Addicted to social media

Addicted to social media

It’s undeniable that people stare at their phone screens too much. In fact, a Nielsen study found that the average adult spends five and a half hours every week on social media. That's nearly 12 full days every year.

If that doesn’t scare you enough, a lot of us are now addicted to social media. The rush of dopamine you get from likes, comments and retweets is actually rewiring your brain to crave Facebook, Twitter and Instagram.

To test if you’re at risk for addiction, ask yourself: Do you feel like social media is keeping you from doing your best work or living up to your full potential? If your answer is yes, then you’ve been bitten by the social bug. Like breaking any bad habit, the secret is to replace your bad habit with a better one in order for the transformation to stick.


Here’s the step-by-step process I teach my clients for breaking social media addiction once and for all: 

1. Figure out why you’re addicted to social media.

Ask yourself: Why do you open Instagram and Facebook in the first place?

Was your answer, “There’s no reason, I just like scrolling through my Instagram feed”? If so, take a closer look at your motive. Are you bored at work, stressed out, feeling disconnected from the outside world or just overwhelmed?
The first step is to identify the core need, or “cue,” that triggers the impulse to check your phone.

2. Make the itch less easy to scratch.

The second step is to implement three to four tactics that keep social media at arm’s length. These could include deleting social media apps from your phone, using a newsfeed blocker on your desktop, keeping your phone out of your bedroom, setting your phone to Do Not Disturb or turning off app notifications.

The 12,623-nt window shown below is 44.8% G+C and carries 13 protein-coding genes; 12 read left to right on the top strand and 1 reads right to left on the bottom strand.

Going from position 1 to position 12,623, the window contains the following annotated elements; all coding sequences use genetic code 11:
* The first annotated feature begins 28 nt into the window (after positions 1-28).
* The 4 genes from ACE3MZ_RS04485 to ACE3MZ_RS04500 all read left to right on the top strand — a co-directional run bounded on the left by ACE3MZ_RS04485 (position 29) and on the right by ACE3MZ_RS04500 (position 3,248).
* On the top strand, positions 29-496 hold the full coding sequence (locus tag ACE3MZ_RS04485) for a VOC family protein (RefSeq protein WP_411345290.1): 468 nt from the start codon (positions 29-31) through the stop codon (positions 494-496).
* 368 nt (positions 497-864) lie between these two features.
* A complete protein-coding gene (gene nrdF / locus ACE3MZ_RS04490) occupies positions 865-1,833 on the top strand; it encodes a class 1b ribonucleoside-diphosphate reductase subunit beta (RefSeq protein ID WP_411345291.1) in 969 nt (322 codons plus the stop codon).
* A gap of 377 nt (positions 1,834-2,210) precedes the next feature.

Remember, some of the best minds in the world have dedicated their lives to making social media more addictive. You’ll need to get aggressive in order to win your focus back.

3. Find alternative ways to respond to the itch.

The third step is to replace the negative routine of checking your social media with a new routine.

The cue of “I’m bored” or “I’m stressed” is still going to be there. But you can replace your response to these triggers with something positive and productive. For example, tell yourself: “When I feel bored at work, I’m going to take a walk around the block.” Or “When I feel stressed out, I’m going to do a three-minute breathing exercise.”

Once you retrain your brain to respond to these cues, the itch will stop altogether.


4. Implement multiple layers of accountability.

The fourth step is to repeat the new habit over and over again. This is usually where people fall down, because their self-discipline muscle needs to be incredibly strong for this to work.

But self-discipline becomes a whole lot easier when you’re not on your own. Outsource your discipline by enrolling an accountability buddy or coach to keep you on track.

A quick solution for accountability is to use an app. Google “accountability app” and choose one of the many options for external, unbiased accountability options. (There’s even one that donates to a cause you hate if you don’t reach your goals -- how’s that for motivation?)

5. Reward, reward, reward.

The fifth step is to train your brain that the new routine is a good thing by rewarding it for a job well done until the habit is strong enough to happen automatically.

Habit formation shouldn’t feel like torture. To make sure your new habit sticks, incorporate a positive reward into your process, even if you don’t feel like you deserve it. For example, if you work social media-free for an hour, give yourself a 10-minute reward break to do whatever you please. And, if you make it through your whole day social media-free, give yourself an hour of personal time in the evening as a reward.

The best new habit you could create is one that frees you from the chains of distraction and misused time. Join the fast-growing ranks of people pushing back against the tide of social media, and revel in your newfound freedom. 


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